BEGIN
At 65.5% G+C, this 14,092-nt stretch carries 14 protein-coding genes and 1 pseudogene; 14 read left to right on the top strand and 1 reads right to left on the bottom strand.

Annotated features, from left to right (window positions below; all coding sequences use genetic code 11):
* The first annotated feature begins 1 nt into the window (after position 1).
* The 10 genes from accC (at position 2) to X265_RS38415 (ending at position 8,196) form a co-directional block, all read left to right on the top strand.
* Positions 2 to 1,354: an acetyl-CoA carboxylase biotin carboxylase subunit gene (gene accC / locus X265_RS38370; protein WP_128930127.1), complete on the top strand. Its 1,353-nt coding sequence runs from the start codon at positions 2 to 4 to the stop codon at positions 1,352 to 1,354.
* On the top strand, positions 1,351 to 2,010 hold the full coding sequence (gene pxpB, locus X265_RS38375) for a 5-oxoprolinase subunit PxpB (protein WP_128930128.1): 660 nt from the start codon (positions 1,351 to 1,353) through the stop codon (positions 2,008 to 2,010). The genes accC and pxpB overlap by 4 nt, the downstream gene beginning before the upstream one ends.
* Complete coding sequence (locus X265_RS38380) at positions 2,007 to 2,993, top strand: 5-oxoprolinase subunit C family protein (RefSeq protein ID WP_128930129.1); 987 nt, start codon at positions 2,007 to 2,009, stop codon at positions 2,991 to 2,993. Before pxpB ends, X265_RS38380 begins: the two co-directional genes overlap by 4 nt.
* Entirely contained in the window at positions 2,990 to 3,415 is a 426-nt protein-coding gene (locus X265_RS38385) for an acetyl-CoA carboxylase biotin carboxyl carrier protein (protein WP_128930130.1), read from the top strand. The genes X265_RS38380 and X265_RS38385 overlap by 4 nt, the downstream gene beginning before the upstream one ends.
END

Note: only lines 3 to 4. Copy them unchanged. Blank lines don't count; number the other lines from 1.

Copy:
* The first annotated feature begins 1 nt into the window (after position 1).
* The 10 genes from accC (at position 2) to X265_RS38415 (ending at position 8,196) form a co-directional block, all read left to right on the top strand.